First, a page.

The Cottage Food Law is a great opportunity for individuals to generate revenue by making and selling food for which they have a passion. It is also a good opportunity for entrepreneurs to try a new venture and see if operating a food business might be right for them.
The Michigan Department of Agriculture and Rural Development (MDARD) is the agency that provides oversight of the retail sales of food, including the Cottage Food Law. There are many conditions that have to be met in order for food to be considered a cottage food:
- Only non-potentially hazardous foods that do not require time and temperature control for safety can be produced in a home kitchen. For example, bread, muffins, cookies, and granola.
- The food can only be prepared in the kitchen of the person’s primary residence.
- The food can only be sold to customers directly (for example at farmers markets, roadside stands, craft fairs, etc…). No products can be sold to retail stores, restaurants, to wholesalers, other distributors, online (including Facebook) or via mail.
- The maximum dollar amount a cottage food business can sell is $25,000, gross, otherwise proper licensing would have to be obtained.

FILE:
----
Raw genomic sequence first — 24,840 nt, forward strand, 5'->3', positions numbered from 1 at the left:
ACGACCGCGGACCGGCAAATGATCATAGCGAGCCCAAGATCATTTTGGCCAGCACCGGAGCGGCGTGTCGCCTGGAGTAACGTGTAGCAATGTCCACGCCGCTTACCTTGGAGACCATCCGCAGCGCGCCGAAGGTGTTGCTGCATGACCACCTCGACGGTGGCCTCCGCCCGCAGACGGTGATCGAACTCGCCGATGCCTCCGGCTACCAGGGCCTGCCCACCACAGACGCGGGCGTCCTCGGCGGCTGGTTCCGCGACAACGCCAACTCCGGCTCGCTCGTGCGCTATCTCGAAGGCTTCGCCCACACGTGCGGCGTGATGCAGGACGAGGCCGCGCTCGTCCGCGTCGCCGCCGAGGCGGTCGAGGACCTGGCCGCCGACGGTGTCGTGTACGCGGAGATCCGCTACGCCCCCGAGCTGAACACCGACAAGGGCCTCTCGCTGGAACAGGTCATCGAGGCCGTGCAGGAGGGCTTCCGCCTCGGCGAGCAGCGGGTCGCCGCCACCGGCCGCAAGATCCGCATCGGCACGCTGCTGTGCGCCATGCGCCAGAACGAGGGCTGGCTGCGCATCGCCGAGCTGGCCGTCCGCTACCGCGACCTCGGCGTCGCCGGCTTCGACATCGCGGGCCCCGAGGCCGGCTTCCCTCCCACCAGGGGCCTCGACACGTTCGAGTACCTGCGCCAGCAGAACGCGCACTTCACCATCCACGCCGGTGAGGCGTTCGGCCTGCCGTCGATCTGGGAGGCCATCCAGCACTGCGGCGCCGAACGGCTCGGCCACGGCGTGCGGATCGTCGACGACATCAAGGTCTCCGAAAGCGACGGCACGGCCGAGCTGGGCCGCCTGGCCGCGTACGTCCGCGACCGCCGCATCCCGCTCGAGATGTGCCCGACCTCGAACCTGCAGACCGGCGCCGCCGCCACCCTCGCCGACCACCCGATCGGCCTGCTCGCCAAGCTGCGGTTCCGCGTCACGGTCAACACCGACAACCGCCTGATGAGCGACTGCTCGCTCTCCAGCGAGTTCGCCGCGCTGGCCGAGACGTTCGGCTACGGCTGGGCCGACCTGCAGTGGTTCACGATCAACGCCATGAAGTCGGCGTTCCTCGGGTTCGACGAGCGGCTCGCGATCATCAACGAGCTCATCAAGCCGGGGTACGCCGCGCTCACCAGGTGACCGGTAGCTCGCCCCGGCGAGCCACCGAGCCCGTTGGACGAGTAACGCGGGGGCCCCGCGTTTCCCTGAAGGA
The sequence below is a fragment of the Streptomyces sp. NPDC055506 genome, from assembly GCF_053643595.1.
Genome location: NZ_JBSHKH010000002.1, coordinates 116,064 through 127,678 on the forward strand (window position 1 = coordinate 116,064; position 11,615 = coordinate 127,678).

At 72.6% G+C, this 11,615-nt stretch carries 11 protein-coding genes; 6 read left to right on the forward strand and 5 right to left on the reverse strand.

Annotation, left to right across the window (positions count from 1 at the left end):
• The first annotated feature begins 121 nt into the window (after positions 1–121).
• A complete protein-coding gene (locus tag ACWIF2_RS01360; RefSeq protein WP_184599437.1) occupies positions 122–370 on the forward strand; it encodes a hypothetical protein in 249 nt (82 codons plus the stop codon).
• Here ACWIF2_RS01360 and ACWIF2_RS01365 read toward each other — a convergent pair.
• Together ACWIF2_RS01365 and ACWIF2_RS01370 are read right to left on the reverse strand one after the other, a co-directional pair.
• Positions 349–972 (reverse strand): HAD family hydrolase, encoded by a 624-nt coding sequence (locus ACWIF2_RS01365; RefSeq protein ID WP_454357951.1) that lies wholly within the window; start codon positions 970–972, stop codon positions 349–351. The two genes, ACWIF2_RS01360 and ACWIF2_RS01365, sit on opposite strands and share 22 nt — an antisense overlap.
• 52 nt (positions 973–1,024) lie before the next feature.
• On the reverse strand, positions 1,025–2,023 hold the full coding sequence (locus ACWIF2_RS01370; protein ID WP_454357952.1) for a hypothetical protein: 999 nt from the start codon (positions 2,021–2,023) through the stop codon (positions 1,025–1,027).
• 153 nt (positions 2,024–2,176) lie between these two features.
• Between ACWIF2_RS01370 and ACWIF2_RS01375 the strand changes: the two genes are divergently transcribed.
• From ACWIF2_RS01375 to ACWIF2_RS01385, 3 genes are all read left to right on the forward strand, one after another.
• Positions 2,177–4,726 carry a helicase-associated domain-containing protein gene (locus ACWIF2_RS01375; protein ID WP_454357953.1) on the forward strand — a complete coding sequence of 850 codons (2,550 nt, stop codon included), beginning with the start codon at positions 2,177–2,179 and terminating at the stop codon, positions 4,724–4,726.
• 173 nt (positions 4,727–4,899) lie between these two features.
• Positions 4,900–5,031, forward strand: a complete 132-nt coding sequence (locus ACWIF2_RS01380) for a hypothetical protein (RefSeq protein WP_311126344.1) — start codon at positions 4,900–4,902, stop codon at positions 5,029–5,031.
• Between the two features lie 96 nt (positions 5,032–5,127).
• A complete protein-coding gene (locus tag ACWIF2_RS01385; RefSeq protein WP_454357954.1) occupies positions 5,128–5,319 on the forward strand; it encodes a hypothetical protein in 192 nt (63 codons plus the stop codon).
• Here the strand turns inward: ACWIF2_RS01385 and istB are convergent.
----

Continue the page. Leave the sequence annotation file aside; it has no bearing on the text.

Only certain foods are allowed. To find out more, visit MDARD’s website on the Cottage Food Law.
MSU Extension offers face-to-face and online classes to learn more about the law.
- We have reached 846 people via the online class since 2017.
- Since 2015, 1317 have taken the face-to-face classes.
- 66% of participants gained new knowledge in cleaning and sanitizing practices.
- 52% of participants gained new knowledge in cross contamination prevention.
- 98% of participants reported as a result of this session, they better understood what is necessary to run a successful cottage food business.
“I learned more specifics about cleaning and sanitizing.”
“This workshop helped me to gain a better understanding of what I need to do to have a successful food business from my home.”
“It gave me specific details about the law.”